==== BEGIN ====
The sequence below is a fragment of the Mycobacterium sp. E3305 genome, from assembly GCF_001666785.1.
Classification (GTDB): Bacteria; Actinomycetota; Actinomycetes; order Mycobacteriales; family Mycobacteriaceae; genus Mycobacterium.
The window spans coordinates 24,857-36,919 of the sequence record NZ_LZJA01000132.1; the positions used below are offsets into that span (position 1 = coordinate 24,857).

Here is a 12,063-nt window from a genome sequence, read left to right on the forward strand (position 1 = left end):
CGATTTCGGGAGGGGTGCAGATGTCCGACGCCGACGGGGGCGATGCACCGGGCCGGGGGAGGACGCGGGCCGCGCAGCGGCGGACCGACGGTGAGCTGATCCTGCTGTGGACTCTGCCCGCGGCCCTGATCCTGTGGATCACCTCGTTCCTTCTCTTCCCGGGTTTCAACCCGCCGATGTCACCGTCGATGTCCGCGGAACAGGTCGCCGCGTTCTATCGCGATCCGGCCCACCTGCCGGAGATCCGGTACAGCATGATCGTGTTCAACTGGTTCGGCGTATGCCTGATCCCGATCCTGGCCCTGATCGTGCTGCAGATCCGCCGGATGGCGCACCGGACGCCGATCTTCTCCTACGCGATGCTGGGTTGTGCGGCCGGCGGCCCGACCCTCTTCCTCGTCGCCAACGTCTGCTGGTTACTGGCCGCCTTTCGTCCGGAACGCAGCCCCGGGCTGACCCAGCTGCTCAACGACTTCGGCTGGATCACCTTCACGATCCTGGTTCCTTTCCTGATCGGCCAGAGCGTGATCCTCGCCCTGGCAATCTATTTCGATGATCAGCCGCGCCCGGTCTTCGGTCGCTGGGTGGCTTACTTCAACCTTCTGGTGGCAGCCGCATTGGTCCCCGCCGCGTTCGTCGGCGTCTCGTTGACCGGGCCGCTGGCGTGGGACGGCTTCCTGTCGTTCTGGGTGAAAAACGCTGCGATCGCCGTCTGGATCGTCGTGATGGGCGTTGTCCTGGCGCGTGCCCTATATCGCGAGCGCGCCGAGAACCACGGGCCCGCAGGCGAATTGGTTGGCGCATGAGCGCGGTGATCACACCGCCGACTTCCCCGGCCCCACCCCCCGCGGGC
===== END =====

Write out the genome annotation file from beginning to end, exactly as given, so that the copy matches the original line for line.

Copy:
The sequence below is a fragment of the Mycobacterium sp. E3305 genome, from assembly GCF_001666785.1.
Classification (GTDB): Bacteria; Actinomycetota; Actinomycetes; order Mycobacteriales; family Mycobacteriaceae; genus Mycobacterium.
The window spans coordinates 24,857-36,919 of the sequence record NZ_LZJA01000132.1; the positions used below are offsets into that span (position 1 = coordinate 24,857).

Here is a 12,063-nt window from a genome sequence, read left to right on the forward strand (position 1 = left end):
CGATTTCGGGAGGGGTGCAGATGTCCGACGCCGACGGGGGCGATGCACCGGGCCGGGGGAGGACGCGGGCCGCGCAGCGGCGGACCGACGGTGAGCTGATCCTGCTGTGGACTCTGCCCGCGGCCCTGATCCTGTGGATCACCTCGTTCCTTCTCTTCCCGGGTTTCAACCCGCCGATGTCACCGTCGATGTCCGCGGAACAGGTCGCCGCGTTCTATCGCGATCCGGCCCACCTGCCGGAGATCCGGTACAGCATGATCGTGTTCAACTGGTTCGGCGTATGCCTGATCCCGATCCTGGCCCTGATCGTGCTGCAGATCCGCCGGATGGCGCACCGGACGCCGATCTTCTCCTACGCGATGCTGGGTTGTGCGGCCGGCGGCCCGACCCTCTTCCTCGTCGCCAACGTCTGCTGGTTACTGGCCGCCTTTCGTCCGGAACGCAGCCCCGGGCTGACCCAGCTGCTCAACGACTTCGGCTGGATCACCTTCACGATCCTGGTTCCTTTCCTGATCGGCCAGAGCGTGATCCTCGCCCTGGCAATCTATTTCGATGATCAGCCGCGCCCGGTCTTCGGTCGCTGGGTGGCTTACTTCAACCTTCTGGTGGCAGCCGCATTGGTCCCCGCCGCGTTCGTCGGCGTCTCGTTGACCGGGCCGCTGGCGTGGGACGGCTTCCTGTCGTTCTGGGTGAAAAACGCTGCGATCGCCGTCTGGATCGTCGTGATGGGCGTTGTCCTGGCGCGTGCCCTATATCGCGAGCGCGCCGAGAACCACGGGCCCGCAGGCGAATTGGTTGGCGCATGAGCGCGGTGATCACACCGCCGACTTCCCCGGCCCCACCCCCCGCGGGC